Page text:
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64 views

Isoprenoid Diphosphate Concentration in Yeast saccharomyces cerevisiae

Isoprenoid Diphosphate(IPP) is an important metabolites which is precursor in lot of secondary metabolites like Dolichol diphosphate, ubiquinone, prenylated proteins and carotenoid (not synthesized ...
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309 views

What is the use of futile reaction cycling such as Fruc-P to Fruc-BP?

One rate-limiting step of glycolysis is the conversion of Fructose-Phosphate (Fruc-P) to Fructose-Bisphosphate (Fruc-BP), catalysed by Phosphofructokinase (PFK). The reaction involves hydrolysing one ...
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1answer
38 views

Can the sulphur content of biological material be reliably calculated from fat, fibre and protein contents (Weender Analysis)?

An often-used analysis of feedstocks for lifestocks is the Weender analysis, which basically divides the volatile solid content into fats, fibre and protein, as well as N-free matter. I found no ...
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1answer
74 views

Can we use Acetyl Phosphate instead of Acetyl CoA in TCA?

I am thinking Citric Acid cycle and activation of the end parts of Acetyl and alfa-ketoglutarate. Let's consider only now Acetyl to make things simpler. I have tried to explain the thing by symmetry ...
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1answer
226 views

What is the biochemical reason for mental fatigue?

Is it known exactly why the brain needs sleep? What's dropping low / going high when we experience mental fatigue? I can see why low glucose could result in mental fatigue, are other reasons known?
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1answer
125 views

Is eating salt dangerous for the brain?

I read somewhere that eating a lot of salt will raise blood pressure, which will in turn damage brain tissue. This is because water molecules gather around salt ions, thus making it harder for the ...
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1answer
142 views

How to manufacture different sized micelles in nano -scale?

I am trying to answer q5: "How can you manufacture micelles in A) nanometerer -scale B) and in ten nanometer -scale?" My Thinking Observations and some thinking Oil in ...
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63 views

Why do I smell chlorine when my sinuses are clogged? [closed]

I constantly smell chlorine after blowing my nose. I know it has to do with the sodium-chlorine ion channels but I don't know exactly what role they play. Related: I know in the disease "cystic ...
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0answers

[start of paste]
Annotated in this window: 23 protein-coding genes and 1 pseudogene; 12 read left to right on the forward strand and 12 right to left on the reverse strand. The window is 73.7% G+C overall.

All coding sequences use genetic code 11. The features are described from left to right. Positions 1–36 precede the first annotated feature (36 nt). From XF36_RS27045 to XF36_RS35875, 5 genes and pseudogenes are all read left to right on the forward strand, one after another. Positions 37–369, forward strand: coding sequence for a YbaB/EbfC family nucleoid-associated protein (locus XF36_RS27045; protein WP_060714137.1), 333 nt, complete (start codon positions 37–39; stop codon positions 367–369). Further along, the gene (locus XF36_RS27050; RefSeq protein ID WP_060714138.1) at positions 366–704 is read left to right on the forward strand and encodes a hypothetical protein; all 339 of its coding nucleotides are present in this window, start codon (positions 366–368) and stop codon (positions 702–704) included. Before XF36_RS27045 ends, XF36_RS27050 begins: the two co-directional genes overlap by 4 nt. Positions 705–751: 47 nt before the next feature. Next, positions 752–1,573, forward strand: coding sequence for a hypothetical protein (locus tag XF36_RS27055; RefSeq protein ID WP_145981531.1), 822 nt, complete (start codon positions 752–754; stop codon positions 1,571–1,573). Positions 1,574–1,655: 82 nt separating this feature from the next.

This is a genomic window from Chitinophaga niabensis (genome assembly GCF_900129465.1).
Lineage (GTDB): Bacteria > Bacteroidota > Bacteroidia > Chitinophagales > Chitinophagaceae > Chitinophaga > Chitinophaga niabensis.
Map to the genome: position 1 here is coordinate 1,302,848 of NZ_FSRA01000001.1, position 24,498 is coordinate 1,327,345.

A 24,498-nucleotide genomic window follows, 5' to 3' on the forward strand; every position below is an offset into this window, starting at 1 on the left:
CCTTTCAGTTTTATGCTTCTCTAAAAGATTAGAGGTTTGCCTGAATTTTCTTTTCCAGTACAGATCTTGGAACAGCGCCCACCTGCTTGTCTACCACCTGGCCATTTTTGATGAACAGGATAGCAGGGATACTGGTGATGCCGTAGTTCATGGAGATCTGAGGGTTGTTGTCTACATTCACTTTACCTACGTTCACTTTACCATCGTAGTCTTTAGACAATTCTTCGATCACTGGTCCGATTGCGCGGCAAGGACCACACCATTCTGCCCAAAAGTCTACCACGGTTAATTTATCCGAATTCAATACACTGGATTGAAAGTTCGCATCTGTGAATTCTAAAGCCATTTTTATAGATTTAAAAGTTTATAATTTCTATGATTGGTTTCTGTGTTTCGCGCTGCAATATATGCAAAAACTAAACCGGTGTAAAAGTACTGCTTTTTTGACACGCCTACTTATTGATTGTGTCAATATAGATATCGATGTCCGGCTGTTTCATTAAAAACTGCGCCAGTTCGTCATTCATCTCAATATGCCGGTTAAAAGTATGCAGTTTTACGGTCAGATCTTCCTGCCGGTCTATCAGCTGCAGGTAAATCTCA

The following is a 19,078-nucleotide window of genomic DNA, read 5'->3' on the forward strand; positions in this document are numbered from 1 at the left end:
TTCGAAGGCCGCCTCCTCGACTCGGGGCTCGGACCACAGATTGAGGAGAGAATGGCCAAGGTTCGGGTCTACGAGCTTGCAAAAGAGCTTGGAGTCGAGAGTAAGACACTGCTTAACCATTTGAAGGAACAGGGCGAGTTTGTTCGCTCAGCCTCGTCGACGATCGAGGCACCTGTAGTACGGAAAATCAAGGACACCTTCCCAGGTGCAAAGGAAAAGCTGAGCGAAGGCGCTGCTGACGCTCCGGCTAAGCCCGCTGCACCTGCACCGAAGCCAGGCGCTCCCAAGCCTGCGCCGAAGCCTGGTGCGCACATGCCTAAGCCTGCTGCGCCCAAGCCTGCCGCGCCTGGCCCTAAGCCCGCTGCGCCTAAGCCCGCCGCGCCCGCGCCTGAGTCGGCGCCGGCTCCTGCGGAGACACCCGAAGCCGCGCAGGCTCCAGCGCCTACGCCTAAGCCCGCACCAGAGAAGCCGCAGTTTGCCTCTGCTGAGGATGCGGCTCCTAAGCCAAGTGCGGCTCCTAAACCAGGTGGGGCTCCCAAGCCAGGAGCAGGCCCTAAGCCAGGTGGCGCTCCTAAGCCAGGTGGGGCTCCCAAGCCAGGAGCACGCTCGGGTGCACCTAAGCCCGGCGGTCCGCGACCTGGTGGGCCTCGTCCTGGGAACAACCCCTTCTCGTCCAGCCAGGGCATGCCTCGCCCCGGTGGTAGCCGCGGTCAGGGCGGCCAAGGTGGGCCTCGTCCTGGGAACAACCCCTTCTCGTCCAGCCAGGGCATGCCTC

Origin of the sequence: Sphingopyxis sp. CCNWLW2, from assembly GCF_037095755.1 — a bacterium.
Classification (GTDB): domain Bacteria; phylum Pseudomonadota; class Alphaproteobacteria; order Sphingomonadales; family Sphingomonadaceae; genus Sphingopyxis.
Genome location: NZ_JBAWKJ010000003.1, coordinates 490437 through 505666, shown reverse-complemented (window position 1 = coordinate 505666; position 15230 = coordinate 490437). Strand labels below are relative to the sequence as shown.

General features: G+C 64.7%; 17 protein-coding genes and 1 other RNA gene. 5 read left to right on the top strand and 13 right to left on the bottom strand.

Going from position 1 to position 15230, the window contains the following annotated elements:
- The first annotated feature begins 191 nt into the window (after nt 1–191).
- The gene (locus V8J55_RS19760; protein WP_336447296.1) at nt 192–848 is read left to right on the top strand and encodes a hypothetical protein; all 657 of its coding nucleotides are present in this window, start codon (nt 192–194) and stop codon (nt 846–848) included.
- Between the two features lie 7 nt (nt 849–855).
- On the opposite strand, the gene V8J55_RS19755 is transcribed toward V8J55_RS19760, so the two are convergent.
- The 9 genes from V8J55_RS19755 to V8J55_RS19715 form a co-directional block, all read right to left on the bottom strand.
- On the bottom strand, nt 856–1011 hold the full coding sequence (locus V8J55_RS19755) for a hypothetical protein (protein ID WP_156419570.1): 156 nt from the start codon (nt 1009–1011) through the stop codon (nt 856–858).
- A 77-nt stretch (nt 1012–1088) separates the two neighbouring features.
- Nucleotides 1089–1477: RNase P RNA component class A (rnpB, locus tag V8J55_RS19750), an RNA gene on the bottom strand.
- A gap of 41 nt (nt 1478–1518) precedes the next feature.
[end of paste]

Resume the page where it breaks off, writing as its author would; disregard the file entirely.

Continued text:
36 views

Importance of organic chemistry in biochemistry/molecular biology? [closed]

I'm halfway through my biochemistry and molecular biology degree in Australia and i'm concerned about a lack of organic chemistry. My friends studying biochemistry back home in Canada take units upon ...
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0answers
19 views

Why do contrasts during CT scans make the body feel warm? [closed]

Why do the contrasts used during CT scans make the body feel hot/warm? I think they use iodine, so why would the bodies response to iodine be a warm sensation? In addition, I think they make one's ...
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0answers
36 views

If you are God, how would you create an efficient priming reaction? [closed]

Imagine that you are “natural selection” (or God if you prefer) and you can reconstitute replication changing the concentrations or the properties (higher/lower activity; reactivity; etc.) of the ...
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0answers
17 views

What would happen to a body in an astronaut suit over time if floating free? [duplicate]

I'm not sure if this is best in Biology or Physics, but on Earth we decay to skeletons and then eventually to dust. What would happen in space in a space suit?
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31 views

recombinant peptide MHC complex [closed]

What is recombinant peptide-MHC complex??? Recombinant DNA means "to bring together genetic material from multiple sources, creating sequences that would not otherwise be found in biological ...
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0answers
26 views

How does Temperature influences the rate of protein turnover? [duplicate]

Question How (quantitatively speaking) does temperature influences rate of turnover of transcription factors? Which protein? As I am not looking for any accurate number I am talking about an ...
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45 views

Can non-carbonated energy drinks boost alcohol intoxication?

I just read news article about banning caffeine in alcohol drinks and about that energy drinks increase the urge to drink alcohol. Energy drinks cause sugar intoxication - answer about it here ...
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205 views

What chemical form of vitamin A is in chicken's egg yolk?

After doing some existing background research I am confused as to exactly what, in an unfertilised chicken egg's yolk, offers what we intake as 'Vitamin A' upon eating it. Plants typically produce ...